New research suggests that the health of our mouth mirrors the condition of our body as a whole. For example, when our mouth is healthy, chances are , our overall health is good, too. On the other hand, if we have poor oral health, we may have other health problems.
There is a relationship between gum (periodontal) disease and health complications such as a stroke and heart disease. Women with gum disease also show higher incidences of pre-term, low birth-weight babies.
Other research shows that more than 90 percent of all systemic diseases (diseases involving many organs or the whole body) have oral manifestations, including swollen gums, mouth ulcers, dry mouth and excessive gum problems.
If we don’t take care of teeth and gums , our poor oral hygiene can actually lead to other health problems, including:
- Oral and facial pain.According to the Office of the Surgeon General, this pain may be largely due to infection of the gums that support the teeth and can lead to tooth loss.
- Problems with the heart and other major organs.Mouth infections can affect major organs. For example, the heart and heart valves can become inflamed by bacterial endocarditis, a condition that affects people with heart disease or anyone with damaged heart tissue.
- Digestion problems.Digestion begins with physical and chemical processes in the mouth, and problems here can lead to intestinal failure, irritable bowel syndrome and other digestive disorders.
There’s more to keep our pearly whites precisely that than a bit of brushing and the odd visit to a dentist . Take a look at the dental dos and don’ts.
Carbonated drinks (including the diet variety and sparkling water ) can cause our teeth to look older than they really are . These drinks are so highly acidic that they can actually dissolve the upper layers of tooth. They contain high amounts of phosphorous – a mineral that can leach calcium from our bones if we consume too much – and some scientists believe that they can weaken our jawbone , increasing the chance of losing teeth .
Foods that work on the teeth like detergents are foods that require chewing . Apples , celery and carrots clean teeth naturally and foods such as spinach ,lettuce and broccoli prevent staining by creating a film on teeth that acts like barrier . Major stainers will take their toll on our smile sooner or later , so steer clear of tea , coffee , red wine , curries and highly pigmented foods such as cherries and blueberries – anything ,in fact , that will stain a white shirt .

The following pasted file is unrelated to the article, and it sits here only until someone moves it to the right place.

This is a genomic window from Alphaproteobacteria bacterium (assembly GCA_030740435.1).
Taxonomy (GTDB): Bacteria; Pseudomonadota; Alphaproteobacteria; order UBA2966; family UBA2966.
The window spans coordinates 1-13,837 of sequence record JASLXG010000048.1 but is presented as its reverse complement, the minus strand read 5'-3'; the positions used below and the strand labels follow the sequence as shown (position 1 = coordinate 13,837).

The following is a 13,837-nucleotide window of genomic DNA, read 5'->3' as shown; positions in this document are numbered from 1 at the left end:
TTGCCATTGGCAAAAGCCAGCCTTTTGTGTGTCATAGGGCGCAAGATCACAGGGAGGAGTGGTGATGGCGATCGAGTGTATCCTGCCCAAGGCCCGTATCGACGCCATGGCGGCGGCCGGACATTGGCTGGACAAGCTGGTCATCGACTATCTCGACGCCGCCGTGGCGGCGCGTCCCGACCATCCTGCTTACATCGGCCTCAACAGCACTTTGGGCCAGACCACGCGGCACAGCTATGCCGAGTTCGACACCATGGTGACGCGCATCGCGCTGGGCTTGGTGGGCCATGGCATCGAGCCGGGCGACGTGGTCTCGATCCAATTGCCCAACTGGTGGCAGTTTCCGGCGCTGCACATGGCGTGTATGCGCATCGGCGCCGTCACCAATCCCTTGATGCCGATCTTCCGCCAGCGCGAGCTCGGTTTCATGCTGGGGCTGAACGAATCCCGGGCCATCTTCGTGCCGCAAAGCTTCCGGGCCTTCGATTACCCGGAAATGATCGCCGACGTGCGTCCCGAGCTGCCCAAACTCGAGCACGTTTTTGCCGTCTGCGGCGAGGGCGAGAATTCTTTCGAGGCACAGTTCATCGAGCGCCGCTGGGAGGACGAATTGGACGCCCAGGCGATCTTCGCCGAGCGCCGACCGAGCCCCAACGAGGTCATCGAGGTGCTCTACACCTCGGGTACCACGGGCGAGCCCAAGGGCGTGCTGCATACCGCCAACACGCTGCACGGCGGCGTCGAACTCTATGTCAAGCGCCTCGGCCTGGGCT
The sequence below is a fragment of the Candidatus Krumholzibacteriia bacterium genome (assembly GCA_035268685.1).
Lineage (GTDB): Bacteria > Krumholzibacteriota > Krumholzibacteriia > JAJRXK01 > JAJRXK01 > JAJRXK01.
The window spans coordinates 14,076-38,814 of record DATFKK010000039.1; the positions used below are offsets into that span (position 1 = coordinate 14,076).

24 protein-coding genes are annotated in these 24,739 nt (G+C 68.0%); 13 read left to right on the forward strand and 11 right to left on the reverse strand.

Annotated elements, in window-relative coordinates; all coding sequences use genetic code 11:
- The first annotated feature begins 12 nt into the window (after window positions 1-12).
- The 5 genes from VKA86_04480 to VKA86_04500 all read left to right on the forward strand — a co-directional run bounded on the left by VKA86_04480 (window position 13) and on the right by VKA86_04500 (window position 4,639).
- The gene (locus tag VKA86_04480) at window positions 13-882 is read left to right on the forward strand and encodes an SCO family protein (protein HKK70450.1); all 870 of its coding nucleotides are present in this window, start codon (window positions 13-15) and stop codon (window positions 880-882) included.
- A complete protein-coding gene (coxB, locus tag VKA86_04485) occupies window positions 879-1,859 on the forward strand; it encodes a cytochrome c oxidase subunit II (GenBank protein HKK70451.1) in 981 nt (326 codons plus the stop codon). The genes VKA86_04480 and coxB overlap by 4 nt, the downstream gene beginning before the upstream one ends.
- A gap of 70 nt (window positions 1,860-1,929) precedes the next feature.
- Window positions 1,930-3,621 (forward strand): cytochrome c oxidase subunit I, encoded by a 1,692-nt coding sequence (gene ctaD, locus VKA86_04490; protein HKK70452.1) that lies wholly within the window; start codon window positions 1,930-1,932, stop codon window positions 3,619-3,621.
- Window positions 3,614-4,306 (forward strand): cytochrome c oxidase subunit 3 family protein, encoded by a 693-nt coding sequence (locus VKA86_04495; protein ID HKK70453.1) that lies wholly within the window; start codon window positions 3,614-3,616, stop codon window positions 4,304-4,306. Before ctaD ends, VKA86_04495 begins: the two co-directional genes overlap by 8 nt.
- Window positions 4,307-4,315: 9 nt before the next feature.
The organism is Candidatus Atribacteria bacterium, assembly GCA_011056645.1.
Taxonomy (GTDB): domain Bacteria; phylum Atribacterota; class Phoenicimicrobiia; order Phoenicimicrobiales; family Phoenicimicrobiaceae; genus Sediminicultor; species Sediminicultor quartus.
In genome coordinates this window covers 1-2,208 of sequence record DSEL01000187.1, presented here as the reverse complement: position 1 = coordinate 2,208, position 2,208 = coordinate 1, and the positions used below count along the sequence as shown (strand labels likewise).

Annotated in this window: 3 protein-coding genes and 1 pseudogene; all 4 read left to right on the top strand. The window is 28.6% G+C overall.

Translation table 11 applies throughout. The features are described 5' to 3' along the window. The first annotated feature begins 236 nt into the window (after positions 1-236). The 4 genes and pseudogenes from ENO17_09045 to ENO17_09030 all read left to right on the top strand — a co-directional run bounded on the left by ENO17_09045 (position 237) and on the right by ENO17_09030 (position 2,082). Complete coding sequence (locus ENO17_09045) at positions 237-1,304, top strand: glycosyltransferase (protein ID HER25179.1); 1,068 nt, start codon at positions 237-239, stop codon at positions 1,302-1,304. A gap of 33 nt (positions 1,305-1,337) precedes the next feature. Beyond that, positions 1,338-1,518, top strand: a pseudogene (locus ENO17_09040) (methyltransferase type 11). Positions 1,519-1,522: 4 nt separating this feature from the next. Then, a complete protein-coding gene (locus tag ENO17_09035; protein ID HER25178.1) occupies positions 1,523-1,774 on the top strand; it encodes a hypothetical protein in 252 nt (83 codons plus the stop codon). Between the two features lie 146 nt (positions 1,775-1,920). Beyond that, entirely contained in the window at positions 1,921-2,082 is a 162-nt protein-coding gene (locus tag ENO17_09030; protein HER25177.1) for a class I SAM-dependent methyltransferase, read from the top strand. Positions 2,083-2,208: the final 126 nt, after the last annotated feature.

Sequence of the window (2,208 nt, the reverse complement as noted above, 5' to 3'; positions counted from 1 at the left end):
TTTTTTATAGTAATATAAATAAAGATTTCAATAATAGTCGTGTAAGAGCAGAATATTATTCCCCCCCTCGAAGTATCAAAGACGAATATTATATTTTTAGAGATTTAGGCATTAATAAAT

Smoking causes staining of teeth and bad breadth and increases the risk of oral cancer and gum disease , as it constricts blood flow to the gums .
Plaque is a sticky layer of material containing bacteria that accumulates on teeth , including where toothbrushes can’t reach . Many of the foods we eat cause the bacteria in our mouth to produce acids. Sugary foods are obvious sources of plaque , but there are many others that we might not realize can cause harm such as starches – such as bread , crackers and cereal – also cause acids to form . Plaque also produces substances that irritate the gums , making them red , sensitive and susceptible to bleeding . This can lead to gum disease , in which gums pull away from the teeth and form pockets that fill with bacteria and pus. If the gums are not treated , the bone around the teeth can be destroyed and teeth may become loose or have to be removed.
The best way to remove plaque is by brushing and cleaning in between teeth everyday.
- Place your toothbrush at a 45-degree angle against the gums.
- Move the brush back and forth gently in short (tooth-wide) strokes.
- Brush the outer tooth surfaces, the inner tooth surfaces, and the chewing surfaces of the teeth.
- Use the tip of the brush to clean the inside surfaces of the front teeth, using a gentle up-and-down stroke.
- Brush your tongue to remove bacteria and freshen your breath.
- Break off about 18 inches of floss and wind it around the middle fingers of each hand. Hold the floss tightly between your thumbs and forefingers.
- Guide the floss between your teeth using a gentle rubbing motion.
- When the floss reaches the gum line, curve it into a C shape against one tooth. Gently slide it into the space between the gum and the tooth.
- Bring the floss back toward the contact point between the teeth and move the floss up or down the other side, conforming the floss to the shape of the tooth.
- Hold the floss tightly against the tooth. Gently rub the side of the tooth, moving the floss away from the gum with up-and-down motions.
- Repeat this method on the rest of your teeth.
The single biggest advance in oral health has been fluoride, which strengthens enamel, making it less likely to decay. Three out of four Americans drink water that is fluoridated. If your water isn’t fluoridated, talk to your dental professional, who may suggest putting a fluoride application on your teeth. Many toothpastes and mouth rinses also contain fluoride. Fluoride should be used sparingly in young children — no more than a pea-sized dab on the toothbrush. Too much can cause white spots on teeth.
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